A Wigan organisation working to reduce food waste has received a £5,000 windfall from an anonymous Observer reader.
Last week it was reported that Fur Clemt would have to shell out thousands of pounds to repair its walk-in chiller, which is vital for keeping food fresh, especially during the current hot weather.
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Members said it would cost a massive £20,000 to replace or £3,000 to £4,000 to repair the chiller.
They appealed for help to cover the bill but it was not forthcoming, so they had to dig into the community interest company’s funds to find the cash for repairs.
However, on Monday they were contacted by a woman who had read about the huge bill in the Observer.
Ann Fairhurst, who is involved with running Fur Clemt, said: “She read the article and got in touch and said she wanted to come down. She brought a cheque for £5,000.”
The benefactor was keen to help Fur Clemt but has asked that her identity is not revealed.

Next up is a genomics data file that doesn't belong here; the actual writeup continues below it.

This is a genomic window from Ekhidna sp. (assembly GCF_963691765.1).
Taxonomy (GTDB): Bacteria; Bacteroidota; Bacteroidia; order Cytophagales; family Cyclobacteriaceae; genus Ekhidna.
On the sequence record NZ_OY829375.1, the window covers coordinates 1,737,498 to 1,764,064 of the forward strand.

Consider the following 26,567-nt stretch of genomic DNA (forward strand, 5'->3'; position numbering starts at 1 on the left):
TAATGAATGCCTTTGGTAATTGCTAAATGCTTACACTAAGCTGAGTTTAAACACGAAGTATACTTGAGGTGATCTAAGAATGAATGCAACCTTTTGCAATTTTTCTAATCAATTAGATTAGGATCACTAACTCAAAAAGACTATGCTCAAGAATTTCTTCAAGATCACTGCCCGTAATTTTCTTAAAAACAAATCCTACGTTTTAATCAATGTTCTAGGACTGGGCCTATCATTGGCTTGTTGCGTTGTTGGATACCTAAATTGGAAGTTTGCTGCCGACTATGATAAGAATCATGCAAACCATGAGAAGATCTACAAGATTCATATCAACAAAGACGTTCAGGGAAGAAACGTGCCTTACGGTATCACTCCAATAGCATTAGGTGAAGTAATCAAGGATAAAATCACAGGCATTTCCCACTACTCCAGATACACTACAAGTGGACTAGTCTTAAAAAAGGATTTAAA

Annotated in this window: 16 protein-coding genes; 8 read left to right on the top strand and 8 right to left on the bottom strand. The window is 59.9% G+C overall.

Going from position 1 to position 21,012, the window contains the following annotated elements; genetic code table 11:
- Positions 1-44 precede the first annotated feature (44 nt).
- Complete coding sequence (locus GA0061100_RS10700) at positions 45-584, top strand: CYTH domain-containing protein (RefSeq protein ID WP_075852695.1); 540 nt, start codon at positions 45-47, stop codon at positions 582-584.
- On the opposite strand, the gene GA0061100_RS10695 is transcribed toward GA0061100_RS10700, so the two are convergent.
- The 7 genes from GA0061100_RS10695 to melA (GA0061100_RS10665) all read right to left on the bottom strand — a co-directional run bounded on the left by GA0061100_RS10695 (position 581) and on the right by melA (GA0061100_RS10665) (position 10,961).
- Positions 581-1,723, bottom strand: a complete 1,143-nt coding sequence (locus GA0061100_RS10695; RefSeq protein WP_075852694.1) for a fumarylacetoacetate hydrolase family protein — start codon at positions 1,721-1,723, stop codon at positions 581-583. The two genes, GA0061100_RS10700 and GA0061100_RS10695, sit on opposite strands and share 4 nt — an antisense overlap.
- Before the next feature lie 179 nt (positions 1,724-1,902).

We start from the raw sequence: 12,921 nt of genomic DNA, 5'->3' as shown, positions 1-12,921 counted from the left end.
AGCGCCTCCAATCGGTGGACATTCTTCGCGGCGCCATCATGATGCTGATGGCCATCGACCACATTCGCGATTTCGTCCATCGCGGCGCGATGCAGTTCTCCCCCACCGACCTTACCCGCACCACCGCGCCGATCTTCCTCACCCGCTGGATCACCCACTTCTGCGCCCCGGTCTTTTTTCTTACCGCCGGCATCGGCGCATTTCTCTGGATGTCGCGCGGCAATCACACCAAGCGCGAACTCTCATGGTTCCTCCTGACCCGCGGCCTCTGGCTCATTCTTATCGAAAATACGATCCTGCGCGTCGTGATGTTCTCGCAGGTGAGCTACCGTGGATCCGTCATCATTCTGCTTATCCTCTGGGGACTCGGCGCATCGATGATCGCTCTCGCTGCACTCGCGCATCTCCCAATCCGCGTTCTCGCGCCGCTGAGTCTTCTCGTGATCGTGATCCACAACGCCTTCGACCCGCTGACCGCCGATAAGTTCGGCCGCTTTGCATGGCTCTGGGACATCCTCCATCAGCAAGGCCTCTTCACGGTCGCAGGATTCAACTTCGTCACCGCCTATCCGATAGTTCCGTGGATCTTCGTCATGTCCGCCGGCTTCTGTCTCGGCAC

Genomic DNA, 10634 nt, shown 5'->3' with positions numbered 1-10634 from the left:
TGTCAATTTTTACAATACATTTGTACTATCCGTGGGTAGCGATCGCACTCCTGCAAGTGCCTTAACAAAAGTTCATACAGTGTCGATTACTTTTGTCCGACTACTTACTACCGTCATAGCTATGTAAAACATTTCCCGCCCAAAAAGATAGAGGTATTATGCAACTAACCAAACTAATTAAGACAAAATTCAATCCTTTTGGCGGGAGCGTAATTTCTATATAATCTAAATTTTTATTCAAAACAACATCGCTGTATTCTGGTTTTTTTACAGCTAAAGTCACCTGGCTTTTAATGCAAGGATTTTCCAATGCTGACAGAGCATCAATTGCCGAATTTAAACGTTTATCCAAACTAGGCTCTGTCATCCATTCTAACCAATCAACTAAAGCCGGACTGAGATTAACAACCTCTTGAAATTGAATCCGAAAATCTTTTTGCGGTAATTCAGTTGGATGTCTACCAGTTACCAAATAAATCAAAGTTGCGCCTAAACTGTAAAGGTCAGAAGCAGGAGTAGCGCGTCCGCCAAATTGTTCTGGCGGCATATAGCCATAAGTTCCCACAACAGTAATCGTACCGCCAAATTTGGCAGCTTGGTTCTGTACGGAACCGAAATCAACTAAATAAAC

Mrs Fairhurst said: “It was fantastic. We are amazed by the support of the people of Wigan.
“To read something in the newspaper and be moved to do something like this says a lot about the person. We are so grateful that she wanted to do something.”
The money will cover the cost of the repairs, which have now been carried out.
The huge chiller is now full of food ready to be sold on a “pay as you feel” basis.
Fur Clemt - a phrase used in local dialect to mean “very hungry” - launched in 2015.
The team gathers food which is edible but would otherwise go to landfill in a bid to “feed bellies not bins” and cut down on food waste.
There are many reasons why it could be deemed to be waste, including fruit or vegetables being the wrong shape or an error with the packaging.
The food is given to the project by farm shops, distributors and other suppliers so it does not go to waste.
From their base at Wigan Warriors’ Central Park, on Montrose Avenue, the food is turned into meals and served in a cafe.
It is also available to buy, both at Central Park and various pop-up boutiques around the borough.